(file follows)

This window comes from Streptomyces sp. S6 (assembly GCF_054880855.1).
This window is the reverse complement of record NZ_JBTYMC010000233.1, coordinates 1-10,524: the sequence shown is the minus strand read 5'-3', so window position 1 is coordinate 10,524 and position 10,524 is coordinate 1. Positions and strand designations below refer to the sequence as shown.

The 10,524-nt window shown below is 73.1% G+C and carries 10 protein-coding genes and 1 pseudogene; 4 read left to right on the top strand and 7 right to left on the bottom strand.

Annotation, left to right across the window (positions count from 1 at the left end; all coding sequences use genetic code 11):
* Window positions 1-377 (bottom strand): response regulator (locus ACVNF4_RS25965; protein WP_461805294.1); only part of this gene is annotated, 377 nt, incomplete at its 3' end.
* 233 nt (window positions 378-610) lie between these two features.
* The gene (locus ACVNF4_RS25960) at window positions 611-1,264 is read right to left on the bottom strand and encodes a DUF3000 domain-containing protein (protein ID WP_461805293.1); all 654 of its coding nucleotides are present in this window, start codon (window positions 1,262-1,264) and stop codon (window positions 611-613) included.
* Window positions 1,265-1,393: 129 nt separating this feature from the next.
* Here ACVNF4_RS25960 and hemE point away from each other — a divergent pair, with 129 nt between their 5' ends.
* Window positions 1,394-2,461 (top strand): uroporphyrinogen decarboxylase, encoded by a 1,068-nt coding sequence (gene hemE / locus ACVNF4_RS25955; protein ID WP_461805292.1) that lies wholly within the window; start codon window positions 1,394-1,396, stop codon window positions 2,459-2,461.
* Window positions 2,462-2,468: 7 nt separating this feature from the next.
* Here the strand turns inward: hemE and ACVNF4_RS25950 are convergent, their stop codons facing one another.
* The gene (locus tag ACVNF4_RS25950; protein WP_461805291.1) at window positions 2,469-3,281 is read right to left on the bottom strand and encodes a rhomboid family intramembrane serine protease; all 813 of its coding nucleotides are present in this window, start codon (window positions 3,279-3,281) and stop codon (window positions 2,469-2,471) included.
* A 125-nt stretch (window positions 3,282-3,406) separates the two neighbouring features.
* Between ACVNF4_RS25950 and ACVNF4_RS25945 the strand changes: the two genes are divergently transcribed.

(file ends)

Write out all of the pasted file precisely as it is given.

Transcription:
This window comes from Streptomyces sp. S6 (assembly GCF_054880855.1).
This window is the reverse complement of record NZ_JBTYMC010000233.1, coordinates 1-10,524: the sequence shown is the minus strand read 5'-3', so window position 1 is coordinate 10,524 and position 10,524 is coordinate 1. Positions and strand designations below refer to the sequence as shown.

The 10,524-nt window shown below is 73.1% G+C and carries 10 protein-coding genes and 1 pseudogene; 4 read left to right on the top strand and 7 right to left on the bottom strand.

Annotation, left to right across the window (positions count from 1 at the left end; all coding sequences use genetic code 11):
* Window positions 1-377 (bottom strand): response regulator (locus ACVNF4_RS25965; protein WP_461805294.1); only part of this gene is annotated, 377 nt, incomplete at its 3' end.
* 233 nt (window positions 378-610) lie between these two features.
* The gene (locus ACVNF4_RS25960) at window positions 611-1,264 is read right to left on the bottom strand and encodes a DUF3000 domain-containing protein (protein ID WP_461805293.1); all 654 of its coding nucleotides are present in this window, start codon (window positions 1,262-1,264) and stop codon (window positions 611-613) included.
* Window positions 1,265-1,393: 129 nt separating this feature from the next.
* Here ACVNF4_RS25960 and hemE point away from each other — a divergent pair, with 129 nt between their 5' ends.
* Window positions 1,394-2,461 (top strand): uroporphyrinogen decarboxylase, encoded by a 1,068-nt coding sequence (gene hemE / locus ACVNF4_RS25955; protein ID WP_461805292.1) that lies wholly within the window; start codon window positions 1,394-1,396, stop codon window positions 2,459-2,461.
* Window positions 2,462-2,468: 7 nt separating this feature from the next.
* Here the strand turns inward: hemE and ACVNF4_RS25950 are convergent, their stop codons facing one another.
* The gene (locus tag ACVNF4_RS25950; protein WP_461805291.1) at window positions 2,469-3,281 is read right to left on the bottom strand and encodes a rhomboid family intramembrane serine protease; all 813 of its coding nucleotides are present in this window, start codon (window positions 3,279-3,281) and stop codon (window positions 2,469-2,471) included.
* A 125-nt stretch (window positions 3,282-3,406) separates the two neighbouring features.
* Between ACVNF4_RS25950 and ACVNF4_RS25945 the strand changes: the two genes are divergently transcribed.